Yes, I am angry. Yes, I want the organization to address and “fix” the problem. Yes, I want a new and revitalized BSA to teach young men and women about the sanctity of the land and the importance of high moral standards.

–Malcolm

 

StayHomeWriMo Rallies Writers 

Writers around the globe are gathering—virtually—to raise their spirits and keep creating through an initiative called StayHomeWriMo. Sponsored by National Novel Writing Month (NaNoWriMo), the organizers of the annual November write-a-thon in which authors pen a novel draft in a month, StayHomeWriMo invites writers to find comfort in their creativity and stay inside while the battle with COVID-19 continues.

Source: StayHomeWriMo Rallies Writers | Poets & Writers

What a great idea. One component of a writer’s well being is to write.

–Malcolm

Malcolm R. Campbell’s short story collection, Widely Scattered Ghosts, is free on Smashwords during the company’s “give back” sale.

What if each furloughed employee had been given a roll of toilet paper?

Other than panic buying and hoarding, families are probably buying more toilet paper than usual because they’re confined to their homes. It stands to reason that 8-5 workers used toilet paper at the office during the day that they must now buy at the grocery store. Same goes for the kids who normally would have used school-supplied toilet paper for most of the day.

Now, all that toilet paper is sitting in storerooms at offices and cleaning services where nobody can access it. But what if each furloughed employee had been given a roll or two on the way out the door?

Okay, those rolls wouldn’t last long, but when you add them all up, they lead to a lot of toilet paper purchases at stores that normally wouldn’t have happened. One thing leads to another. Once the toilet paper gets sparse on store shelves, people naturally buy more of it even if they aren’t trying to hoard a six-month supply.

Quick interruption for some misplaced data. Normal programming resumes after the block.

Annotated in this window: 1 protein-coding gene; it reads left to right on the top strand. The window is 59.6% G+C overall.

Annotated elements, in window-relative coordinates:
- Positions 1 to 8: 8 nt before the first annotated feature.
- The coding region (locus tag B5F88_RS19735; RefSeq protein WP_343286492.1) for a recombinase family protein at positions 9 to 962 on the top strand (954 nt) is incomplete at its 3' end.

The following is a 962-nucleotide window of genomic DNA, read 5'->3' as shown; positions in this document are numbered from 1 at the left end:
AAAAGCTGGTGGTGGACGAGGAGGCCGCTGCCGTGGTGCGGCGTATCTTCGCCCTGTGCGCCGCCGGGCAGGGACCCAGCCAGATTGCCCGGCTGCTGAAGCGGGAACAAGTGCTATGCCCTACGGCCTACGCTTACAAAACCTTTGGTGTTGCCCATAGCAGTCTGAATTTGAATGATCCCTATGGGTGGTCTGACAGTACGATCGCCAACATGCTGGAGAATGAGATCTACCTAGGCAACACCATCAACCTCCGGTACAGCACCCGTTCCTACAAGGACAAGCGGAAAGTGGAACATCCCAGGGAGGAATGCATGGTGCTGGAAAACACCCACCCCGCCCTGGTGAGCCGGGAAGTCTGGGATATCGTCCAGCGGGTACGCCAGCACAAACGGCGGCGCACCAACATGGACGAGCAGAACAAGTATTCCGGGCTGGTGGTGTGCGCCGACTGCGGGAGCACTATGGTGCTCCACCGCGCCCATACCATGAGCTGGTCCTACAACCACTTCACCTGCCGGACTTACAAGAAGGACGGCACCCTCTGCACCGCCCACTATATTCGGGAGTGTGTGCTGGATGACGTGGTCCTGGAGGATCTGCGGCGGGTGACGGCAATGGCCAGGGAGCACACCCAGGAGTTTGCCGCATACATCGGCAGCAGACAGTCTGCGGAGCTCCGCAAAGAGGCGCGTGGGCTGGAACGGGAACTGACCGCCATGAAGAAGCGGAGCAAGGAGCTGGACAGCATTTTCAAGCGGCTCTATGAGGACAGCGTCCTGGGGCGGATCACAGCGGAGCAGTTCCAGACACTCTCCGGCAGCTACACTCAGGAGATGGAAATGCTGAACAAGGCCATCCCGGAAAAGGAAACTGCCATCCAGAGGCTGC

Maybe as a show of good faith, offices and schools should allow workers and students to stop by for a free roll or two to ease the strain on all of us.

–Malcolm

Malcolm R. Campbell’s short story collection, Widely Scattered Ghosts, is free on Smashwords during the company’s “give back” sale.

Now folks can write but they aren’t (hmm)

But are you writing? I noted several remarks online where people are saying they are too worried and frantic to sit and write. They’re anchored to 24-hour news, waiting for the latest body count and what’s happening next.

So. . . let me get this straight. . . when things are busy and normal, you don’t have time to write. Then things are abnormal and locking you at home, you can’t make yourself write.  – Hope Clark

Wikipedia Graphic

It’s really an understatement to say that COVD-19 has disrupted a lot of things. We’re all curious about potential lockdowns and potential vaccines. But sitting in front of a 24-hour news channel watching for updates not only seems like a waste of time, but is the kind of behavior that probably creates more hysteria than what the nation is already coping with.

Frankly, I’m a little tired of people asking why we didn’t have 100000000 testing kits (much less a cure) in stock for a disease nobody knew anything about prior to December. I guess people are watching too many medical dramas on TV and are used to health issues that are solved within an hour.

I agree with Hope Clark, assuming that lockdowns aren’t making us broke or sticking us in long lines to buy toilet paper, we can use our self-quarantines and social distancing to get some other stuff done: tidy up the garden, clean out the garage, finish that novel.

–Malcolm

Many of Thomas-Jacob Publishing’s Kindle editions are on sale throughout March for 99₵. The sale includes two of my novels, “Conjure Woman’s Cat” and “Special Investigative Reporter.”